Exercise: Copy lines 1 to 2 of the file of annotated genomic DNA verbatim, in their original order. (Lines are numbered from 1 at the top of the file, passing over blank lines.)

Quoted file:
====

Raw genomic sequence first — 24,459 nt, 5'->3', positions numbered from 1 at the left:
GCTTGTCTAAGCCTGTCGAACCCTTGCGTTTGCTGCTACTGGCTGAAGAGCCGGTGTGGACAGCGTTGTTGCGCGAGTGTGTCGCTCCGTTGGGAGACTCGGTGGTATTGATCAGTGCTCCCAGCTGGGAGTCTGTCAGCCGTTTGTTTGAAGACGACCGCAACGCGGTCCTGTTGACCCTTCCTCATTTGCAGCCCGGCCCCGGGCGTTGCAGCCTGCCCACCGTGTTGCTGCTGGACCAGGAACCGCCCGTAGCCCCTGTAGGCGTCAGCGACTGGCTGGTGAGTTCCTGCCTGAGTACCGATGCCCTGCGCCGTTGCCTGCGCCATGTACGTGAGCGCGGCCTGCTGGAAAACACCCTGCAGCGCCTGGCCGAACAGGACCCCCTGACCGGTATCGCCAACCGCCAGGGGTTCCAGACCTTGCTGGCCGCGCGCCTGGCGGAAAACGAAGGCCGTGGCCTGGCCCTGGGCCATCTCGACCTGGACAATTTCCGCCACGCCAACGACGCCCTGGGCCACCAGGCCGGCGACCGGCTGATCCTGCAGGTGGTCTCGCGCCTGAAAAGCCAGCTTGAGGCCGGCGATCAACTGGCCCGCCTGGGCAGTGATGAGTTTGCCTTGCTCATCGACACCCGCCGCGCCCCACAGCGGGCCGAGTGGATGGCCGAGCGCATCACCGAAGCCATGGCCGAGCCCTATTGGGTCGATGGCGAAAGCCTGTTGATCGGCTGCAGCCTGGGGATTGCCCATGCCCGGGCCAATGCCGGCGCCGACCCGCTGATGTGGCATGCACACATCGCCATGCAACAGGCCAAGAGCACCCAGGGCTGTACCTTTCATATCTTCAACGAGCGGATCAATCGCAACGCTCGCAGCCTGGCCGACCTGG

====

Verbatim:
Raw genomic sequence first — 24,459 nt, 5'->3', positions numbered from 1 at the left:
GCTTGTCTAAGCCTGTCGAACCCTTGCGTTTGCTGCTACTGGCTGAAGAGCCGGTGTGGACAGCGTTGTTGCGCGAGTGTGTCGCTCCGTTGGGAGACTCGGTGGTATTGATCAGTGCTCCCAGCTGGGAGTCTGTCAGCCGTTTGTTTGAAGACGACCGCAACGCGGTCCTGTTGACCCTTCCTCATTTGCAGCCCGGCCCCGGGCGTTGCAGCCTGCCCACCGTGTTGCTGCTGGACCAGGAACCGCCCGTAGCCCCTGTAGGCGTCAGCGACTGGCTGGTGAGTTCCTGCCTGAGTACCGATGCCCTGCGCCGTTGCCTGCGCCATGTACGTGAGCGCGGCCTGCTGGAAAACACCCTGCAGCGCCTGGCCGAACAGGACCCCCTGACCGGTATCGCCAACCGCCAGGGGTTCCAGACCTTGCTGGCCGCGCGCCTGGCGGAAAACGAAGGCCGTGGCCTGGCCCTGGGCCATCTCGACCTGGACAATTTCCGCCACGCCAACGACGCCCTGGGCCACCAGGCCGGCGACCGGCTGATCCTGCAGGTGGTCTCGCGCCTGAAAAGCCAGCTTGAGGCCGGCGATCAACTGGCCCGCCTGGGCAGTGATGAGTTTGCCTTGCTCATCGACACCCGCCGCGCCCCACAGCGGGCCGAGTGGATGGCCGAGCGCATCACCGAAGCCATGGCCGAGCCCTATTGGGTCGATGGCGAAAGCCTGTTGATCGGCTGCAGCCTGGGGATTGCCCATGCCCGGGCCAATGCCGGCGCCGACCCGCTGATGTGGCATGCACACATCGCCATGCAACAGGCCAAGAGCACCCAGGGCTGTACCTTTCATATCTTCAACGAGCGGATCAATCGCAACGCTCGCAGCCTGGCCGACCTGG